Men often seem to receive more recognition for their work in the field of mathematics than women do. But for the first time in its history, the Abel Prize went to mathematician Karen Uhlenbeck, according to CNN on Tuesday. The 76-year-old is a professor of mathematics at the University of Texas, a recipient of the MacArthur Fellowship, and now, the first woman to ever receive the prestigious Abel award. The Abel is considered the equivalent of the Nobel prize for mathematicians, according to CNN.
The Norwegian Academy of Science and Letters stated in a press release that Uhlenbeck received the award "for her pioneering achievements in geometric partial differential equations, gauge theory and integrable systems, and for the fundamental impact of her work on analysis, geometry, and mathematical physics."
The Abel Prize was first established by the government of Norway in 2002, according to the Abel Prize website. The Norwegian Academy of Science and Letters announces the decision based on the collective recommendation from the Abel Prize committee. The award is then given by the King of Norway. There's a pretty good deal of money involved, too. The lucky winner is rewarded with six million kroner, the Norwegian currency, which amounts to a little over $700,000 American dollars.
Various members of the University of Texas at Austin have celebrated Uhlenback's achievement. Paul Goldbart, who is the dean of the University of Texas' College of Natural Sciences, showered the professor with praise in a press statement.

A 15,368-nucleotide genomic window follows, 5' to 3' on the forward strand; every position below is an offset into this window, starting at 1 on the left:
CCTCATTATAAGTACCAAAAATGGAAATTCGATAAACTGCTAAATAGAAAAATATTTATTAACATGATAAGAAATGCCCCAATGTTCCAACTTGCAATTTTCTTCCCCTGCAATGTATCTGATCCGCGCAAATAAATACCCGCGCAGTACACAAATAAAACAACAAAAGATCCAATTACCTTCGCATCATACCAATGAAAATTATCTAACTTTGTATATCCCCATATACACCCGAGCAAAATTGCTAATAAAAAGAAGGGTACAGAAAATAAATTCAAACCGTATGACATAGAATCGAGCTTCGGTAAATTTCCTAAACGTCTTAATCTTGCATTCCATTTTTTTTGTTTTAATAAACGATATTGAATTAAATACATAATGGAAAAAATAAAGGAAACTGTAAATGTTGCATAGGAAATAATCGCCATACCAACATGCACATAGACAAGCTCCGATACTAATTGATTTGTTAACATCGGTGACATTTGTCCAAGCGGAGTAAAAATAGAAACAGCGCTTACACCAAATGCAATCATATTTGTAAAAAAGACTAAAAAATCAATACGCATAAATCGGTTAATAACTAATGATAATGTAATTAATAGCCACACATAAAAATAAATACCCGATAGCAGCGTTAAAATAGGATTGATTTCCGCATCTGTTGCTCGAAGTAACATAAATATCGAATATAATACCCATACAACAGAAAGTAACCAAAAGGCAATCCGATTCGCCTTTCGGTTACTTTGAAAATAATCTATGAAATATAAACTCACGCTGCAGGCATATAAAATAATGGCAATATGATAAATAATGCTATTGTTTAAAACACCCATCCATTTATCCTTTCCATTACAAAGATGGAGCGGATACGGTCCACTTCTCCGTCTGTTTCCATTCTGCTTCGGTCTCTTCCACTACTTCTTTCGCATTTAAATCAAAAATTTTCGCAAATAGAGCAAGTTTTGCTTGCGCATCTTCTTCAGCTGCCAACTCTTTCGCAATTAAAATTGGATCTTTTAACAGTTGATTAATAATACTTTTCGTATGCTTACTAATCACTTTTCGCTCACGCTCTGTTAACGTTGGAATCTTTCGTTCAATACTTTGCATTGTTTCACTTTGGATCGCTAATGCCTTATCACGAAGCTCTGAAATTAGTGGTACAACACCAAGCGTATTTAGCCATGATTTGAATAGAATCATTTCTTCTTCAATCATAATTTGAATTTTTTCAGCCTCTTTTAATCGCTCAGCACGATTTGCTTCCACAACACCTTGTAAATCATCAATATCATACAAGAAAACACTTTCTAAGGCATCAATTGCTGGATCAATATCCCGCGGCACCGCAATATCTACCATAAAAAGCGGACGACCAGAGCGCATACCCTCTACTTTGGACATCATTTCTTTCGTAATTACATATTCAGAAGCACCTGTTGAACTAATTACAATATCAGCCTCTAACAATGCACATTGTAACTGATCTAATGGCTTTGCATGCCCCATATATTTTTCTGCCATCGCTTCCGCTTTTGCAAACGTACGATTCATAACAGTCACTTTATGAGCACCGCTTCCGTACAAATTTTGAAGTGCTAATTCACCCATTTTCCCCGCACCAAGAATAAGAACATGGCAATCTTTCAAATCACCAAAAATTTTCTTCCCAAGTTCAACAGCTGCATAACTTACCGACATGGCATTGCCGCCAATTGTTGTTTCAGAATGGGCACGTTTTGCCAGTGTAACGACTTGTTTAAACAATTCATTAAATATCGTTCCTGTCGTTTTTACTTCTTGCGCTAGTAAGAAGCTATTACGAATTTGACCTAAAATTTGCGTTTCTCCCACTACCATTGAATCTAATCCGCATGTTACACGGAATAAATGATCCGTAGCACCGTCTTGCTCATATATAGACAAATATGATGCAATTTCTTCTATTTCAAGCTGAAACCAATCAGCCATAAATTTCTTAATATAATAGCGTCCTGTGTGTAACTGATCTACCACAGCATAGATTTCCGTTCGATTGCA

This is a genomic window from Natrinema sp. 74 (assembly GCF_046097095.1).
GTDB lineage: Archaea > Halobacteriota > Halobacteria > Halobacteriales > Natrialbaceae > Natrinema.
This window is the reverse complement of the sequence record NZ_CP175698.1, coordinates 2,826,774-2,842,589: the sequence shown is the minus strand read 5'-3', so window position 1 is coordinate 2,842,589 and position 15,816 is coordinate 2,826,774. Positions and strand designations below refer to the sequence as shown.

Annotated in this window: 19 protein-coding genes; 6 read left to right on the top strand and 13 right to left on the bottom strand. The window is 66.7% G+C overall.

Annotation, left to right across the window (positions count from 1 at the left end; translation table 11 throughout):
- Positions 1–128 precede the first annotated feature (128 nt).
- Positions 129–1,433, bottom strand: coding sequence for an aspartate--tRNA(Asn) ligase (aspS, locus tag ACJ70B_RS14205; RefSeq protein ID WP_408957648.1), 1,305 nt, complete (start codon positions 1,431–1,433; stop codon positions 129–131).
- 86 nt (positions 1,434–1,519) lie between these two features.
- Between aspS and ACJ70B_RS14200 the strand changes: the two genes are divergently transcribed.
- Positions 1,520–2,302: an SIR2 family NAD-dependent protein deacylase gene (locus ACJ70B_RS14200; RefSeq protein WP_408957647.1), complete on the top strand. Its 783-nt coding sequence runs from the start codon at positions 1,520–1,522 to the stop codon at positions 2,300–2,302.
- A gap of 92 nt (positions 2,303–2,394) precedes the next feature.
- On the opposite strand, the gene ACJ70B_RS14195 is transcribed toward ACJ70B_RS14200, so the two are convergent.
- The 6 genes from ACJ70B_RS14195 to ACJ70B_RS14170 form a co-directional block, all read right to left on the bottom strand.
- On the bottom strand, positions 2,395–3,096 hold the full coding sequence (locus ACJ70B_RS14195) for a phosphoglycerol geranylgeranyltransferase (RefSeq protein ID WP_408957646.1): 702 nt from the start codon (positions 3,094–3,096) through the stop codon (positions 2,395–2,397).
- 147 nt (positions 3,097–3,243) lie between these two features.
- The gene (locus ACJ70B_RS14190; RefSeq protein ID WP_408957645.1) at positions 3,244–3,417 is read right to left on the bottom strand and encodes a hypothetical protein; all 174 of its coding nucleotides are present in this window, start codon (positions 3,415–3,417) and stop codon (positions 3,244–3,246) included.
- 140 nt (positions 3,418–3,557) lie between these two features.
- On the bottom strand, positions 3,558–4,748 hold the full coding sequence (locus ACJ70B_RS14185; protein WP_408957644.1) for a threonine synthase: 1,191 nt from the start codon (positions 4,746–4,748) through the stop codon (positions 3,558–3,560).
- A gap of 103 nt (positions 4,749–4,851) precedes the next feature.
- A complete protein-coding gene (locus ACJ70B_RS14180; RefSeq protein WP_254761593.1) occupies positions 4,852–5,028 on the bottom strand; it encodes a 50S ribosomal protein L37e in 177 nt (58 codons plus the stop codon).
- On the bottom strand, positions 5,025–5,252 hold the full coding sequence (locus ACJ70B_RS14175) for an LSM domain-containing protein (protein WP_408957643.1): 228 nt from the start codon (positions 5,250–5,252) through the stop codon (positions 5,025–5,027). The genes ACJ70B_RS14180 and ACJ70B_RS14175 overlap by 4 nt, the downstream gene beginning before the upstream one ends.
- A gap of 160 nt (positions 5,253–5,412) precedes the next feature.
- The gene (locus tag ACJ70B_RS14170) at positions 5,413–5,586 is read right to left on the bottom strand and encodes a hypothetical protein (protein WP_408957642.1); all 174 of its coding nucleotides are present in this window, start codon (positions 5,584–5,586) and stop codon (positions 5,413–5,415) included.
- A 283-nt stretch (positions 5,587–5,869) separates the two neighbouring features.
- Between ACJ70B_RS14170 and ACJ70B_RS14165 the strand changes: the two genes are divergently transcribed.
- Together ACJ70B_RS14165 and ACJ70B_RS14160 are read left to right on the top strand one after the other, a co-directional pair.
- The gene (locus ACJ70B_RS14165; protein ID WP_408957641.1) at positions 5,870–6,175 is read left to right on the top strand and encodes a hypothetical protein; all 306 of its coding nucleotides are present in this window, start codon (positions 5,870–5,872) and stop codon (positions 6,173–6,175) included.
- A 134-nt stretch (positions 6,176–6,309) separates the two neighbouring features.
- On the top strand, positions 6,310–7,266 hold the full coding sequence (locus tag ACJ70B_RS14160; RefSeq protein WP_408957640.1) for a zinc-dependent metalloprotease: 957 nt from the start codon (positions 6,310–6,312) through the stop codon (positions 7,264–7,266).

"Uhlenbeck's research has led to revolutionary advances at the intersection of mathematics and physics," Goldbart stated. "Her pioneering insights have applications across a range of fascinating subjects, from string theory, which may help explain the nature of reality, to the geometry of space-time."
Thomas Chen, the chair of the university's department of mathematics, said in a press statement that Uhlenbeck "transformed the fabric of the department with her broad view of mathematics and beyond."
"Her insatiable curiosity fuels both her deep vision in mathematics and wisdom in the human sphere, which is evident in her legendary generosity and attention to mentoring young mathematicians," Chen added.
According to the University of Texas at Austin, Uhlenbeck also spearheaded several programs for mentoring and pushing students forward, especially women, to study math. Those groups include the Saturday Morning Math Group, the Women and Mathematics program, the Distinguished Women in Mathematics series for lectures, and the Park City Mathematics Institute.
The president of the University of Texas at Austin, Gregory L. Fenves, said in a press release that Uhlenbeck was "an inspiring teacher and dedicated mentor to thousands of UT students, motivating them to reach great heights in their academic and professional lives."
Citing her professional record and the zest with which she taught mathematics, Fenves stated, "The Abel Prize is the highest honor in mathematics, and it is one that Professor Uhlenbeck richly deserves."
If you're interested in listening to Uhlenbeck deliver a lecture, you can check her out on YouTube, where the affable professor breaks down tough concepts for her students.